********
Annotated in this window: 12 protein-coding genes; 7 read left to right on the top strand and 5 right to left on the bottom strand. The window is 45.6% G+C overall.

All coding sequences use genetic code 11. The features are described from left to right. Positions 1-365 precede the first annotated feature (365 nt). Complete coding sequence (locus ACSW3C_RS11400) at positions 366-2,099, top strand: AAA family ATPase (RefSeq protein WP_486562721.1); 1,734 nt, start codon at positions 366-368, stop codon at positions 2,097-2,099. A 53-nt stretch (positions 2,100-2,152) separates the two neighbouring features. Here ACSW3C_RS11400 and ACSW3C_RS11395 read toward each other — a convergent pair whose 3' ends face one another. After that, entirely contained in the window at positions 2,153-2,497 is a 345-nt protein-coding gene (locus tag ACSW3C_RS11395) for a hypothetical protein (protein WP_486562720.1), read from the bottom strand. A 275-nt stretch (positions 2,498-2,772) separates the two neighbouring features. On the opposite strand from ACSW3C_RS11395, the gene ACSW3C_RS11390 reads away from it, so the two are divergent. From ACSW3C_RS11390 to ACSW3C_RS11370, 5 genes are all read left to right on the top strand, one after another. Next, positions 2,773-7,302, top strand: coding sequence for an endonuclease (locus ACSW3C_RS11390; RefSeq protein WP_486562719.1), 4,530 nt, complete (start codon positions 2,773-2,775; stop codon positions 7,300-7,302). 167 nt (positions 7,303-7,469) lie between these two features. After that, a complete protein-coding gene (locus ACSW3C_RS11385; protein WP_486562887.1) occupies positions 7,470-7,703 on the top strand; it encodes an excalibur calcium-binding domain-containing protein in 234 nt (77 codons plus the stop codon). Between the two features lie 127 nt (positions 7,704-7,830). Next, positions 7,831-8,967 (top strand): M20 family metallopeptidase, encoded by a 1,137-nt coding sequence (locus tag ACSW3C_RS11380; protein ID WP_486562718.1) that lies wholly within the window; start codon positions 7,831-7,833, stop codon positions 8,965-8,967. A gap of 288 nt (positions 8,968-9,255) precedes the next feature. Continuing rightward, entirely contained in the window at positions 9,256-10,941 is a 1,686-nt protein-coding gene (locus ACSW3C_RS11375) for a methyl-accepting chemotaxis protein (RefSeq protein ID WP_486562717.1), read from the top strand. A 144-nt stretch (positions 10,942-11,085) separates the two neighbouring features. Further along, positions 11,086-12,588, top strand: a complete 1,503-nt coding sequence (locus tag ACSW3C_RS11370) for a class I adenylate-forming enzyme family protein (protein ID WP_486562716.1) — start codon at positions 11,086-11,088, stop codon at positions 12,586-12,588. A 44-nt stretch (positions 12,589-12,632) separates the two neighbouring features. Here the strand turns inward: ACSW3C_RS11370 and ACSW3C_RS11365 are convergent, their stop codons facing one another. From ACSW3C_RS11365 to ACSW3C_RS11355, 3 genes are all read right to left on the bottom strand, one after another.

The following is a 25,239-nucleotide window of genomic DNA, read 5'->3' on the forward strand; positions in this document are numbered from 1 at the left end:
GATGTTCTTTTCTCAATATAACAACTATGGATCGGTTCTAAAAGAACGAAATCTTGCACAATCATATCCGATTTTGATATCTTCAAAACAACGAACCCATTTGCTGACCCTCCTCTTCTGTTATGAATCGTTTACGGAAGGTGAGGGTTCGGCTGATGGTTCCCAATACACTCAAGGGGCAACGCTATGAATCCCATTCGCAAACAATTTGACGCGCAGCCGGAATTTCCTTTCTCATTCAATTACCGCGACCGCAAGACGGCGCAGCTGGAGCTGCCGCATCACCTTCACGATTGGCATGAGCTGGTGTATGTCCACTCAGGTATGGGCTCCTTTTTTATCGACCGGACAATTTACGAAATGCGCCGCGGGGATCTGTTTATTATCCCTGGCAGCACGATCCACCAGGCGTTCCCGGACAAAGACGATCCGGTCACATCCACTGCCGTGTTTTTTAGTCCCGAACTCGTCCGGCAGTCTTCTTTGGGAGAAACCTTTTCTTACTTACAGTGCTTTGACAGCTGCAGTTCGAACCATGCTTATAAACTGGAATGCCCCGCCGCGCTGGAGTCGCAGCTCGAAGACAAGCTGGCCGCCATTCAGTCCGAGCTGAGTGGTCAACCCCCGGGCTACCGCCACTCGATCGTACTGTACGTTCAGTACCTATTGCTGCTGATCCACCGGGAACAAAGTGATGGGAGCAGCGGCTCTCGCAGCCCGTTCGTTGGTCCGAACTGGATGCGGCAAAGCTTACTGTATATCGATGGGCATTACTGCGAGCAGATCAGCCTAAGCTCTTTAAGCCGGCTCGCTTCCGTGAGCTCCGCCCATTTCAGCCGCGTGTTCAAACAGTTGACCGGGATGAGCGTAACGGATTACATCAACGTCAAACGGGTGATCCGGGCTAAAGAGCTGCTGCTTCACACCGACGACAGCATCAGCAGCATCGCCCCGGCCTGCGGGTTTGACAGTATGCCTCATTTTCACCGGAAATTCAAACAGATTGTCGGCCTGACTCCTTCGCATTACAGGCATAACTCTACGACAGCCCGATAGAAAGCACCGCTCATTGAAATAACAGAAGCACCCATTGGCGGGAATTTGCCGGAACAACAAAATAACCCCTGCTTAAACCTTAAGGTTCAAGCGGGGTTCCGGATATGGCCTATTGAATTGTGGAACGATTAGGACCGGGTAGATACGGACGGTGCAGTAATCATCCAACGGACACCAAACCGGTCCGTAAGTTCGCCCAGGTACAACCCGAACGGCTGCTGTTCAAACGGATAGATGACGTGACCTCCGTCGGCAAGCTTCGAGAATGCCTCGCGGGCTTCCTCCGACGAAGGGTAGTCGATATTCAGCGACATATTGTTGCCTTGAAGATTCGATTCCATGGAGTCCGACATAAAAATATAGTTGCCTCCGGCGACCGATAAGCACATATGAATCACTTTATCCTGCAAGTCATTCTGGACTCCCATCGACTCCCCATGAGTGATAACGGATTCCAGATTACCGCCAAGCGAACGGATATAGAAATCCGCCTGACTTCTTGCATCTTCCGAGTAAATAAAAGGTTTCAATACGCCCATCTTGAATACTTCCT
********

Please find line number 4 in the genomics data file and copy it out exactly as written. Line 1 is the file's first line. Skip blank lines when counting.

GATGTTCTTTTCTCAATATAACAACTATGGATCGGTTCTAAAAGAACGAAATCTTGCACAATCATATCCGATTTTGATATCTTCAAAACAACGAACCCATTTGCTGACCCTCCTCTTCTGTTATGAATCGTTTACGGAAGGTGAGGGTTCGGCTGATGGTTCCCAATACACTCAAGGGGCAACGCTATGAATCCCATTCGCAAACAATTTGACGCGCAGCCGGAATTTCCTTTCTCATTCAATTACCGCGACCGCAAGACGGCGCAGCTGGAGCTGCCGCATCACCTTCACGATTGGCATGAGCTGGTGTATGTCCACTCAGGTATGGGCTCCTTTTTTATCGACCGGACAATTTACGAAATGCGCCGCGGGGATCTGTTTATTATCCCTGGCAGCACGATCCACCAGGCGTTCCCGGACAAAGACGATCCGGTCACATCCACTGCCGTGTTTTTTAGTCCCGAACTCGTCCGGCAGTCTTCTTTGGGAGAAACCTTTTCTTACTTACAGTGCTTTGACAGCTGCAGTTCGAACCATGCTTATAAACTGGAATGCCCCGCCGCGCTGGAGTCGCAGCTCGAAGACAAGCTGGCCGCCATTCAGTCCGAGCTGAGTGGTCAACCCCCGGGCTACCGCCACTCGATCGTACTGTACGTTCAGTACCTATTGCTGCTGATCCACCGGGAACAAAGTGATGGGAGCAGCGGCTCTCGCAGCCCGTTCGTTGGTCCGAACTGGATGCGGCAAAGCTTACTGTATATCGATGGGCATTACTGCGAGCAGATCAGCCTAAGCTCTTTAAGCCGGCTCGCTTCCGTGAGCTCCGCCCATTTCAGCCGCGTGTTCAAACAGTTGACCGGGATGAGCGTAACGGATTACATCAACGTCAAACGGGTGATCCGGGCTAAAGAGCTGCTGCTTCACACCGACGACAGCATCAGCAGCATCGCCCCGGCCTGCGGGTTTGACAGTATGCCTCATTTTCACCGGAAATTCAAACAGATTGTCGGCCTGACTCCTTCGCATTACAGGCATAACTCTACGACAGCCCGATAGAAAGCACCGCTCATTGAAATAACAGAAGCACCCATTGGCGGGAATTTGCCGGAACAACAAAATAACCCCTGCTTAAACCTTAAGGTTCAAGCGGGGTTCCGGATATGGCCTATTGAATTGTGGAACGATTAGGACCGGGTAGATACGGACGGTGCAGTAATCATCCAACGGACACCAAACCGGTCCGTAAGTTCGCCCAGGTACAACCCGAACGGCTGCTGTTCAAACGGATAGATGACGTGACCTCCGTCGGCAAGCTTCGAGAATGCCTCGCGGGCTTCCTCCGACGAAGGGTAGTCGATATTCAGCGACATATTGTTGCCTTGAAGATTCGATTCCATGGAGTCCGACATAAAAATATAGTTGCCTCCGGCGACCGATAAGCACATATGAATCACTTTATCCTGCAAGTCATTCTGGACTCCCATCGACTCCCCATGAGTGATAACGGATTCCAGATTACCGCCAAGCGAACGGATATAGAAATCCGCCTGACTTCTTGCATCTTCCGAGTAAATAAAAGGTTTCAATACGCCCATCTTGAATACTTCCT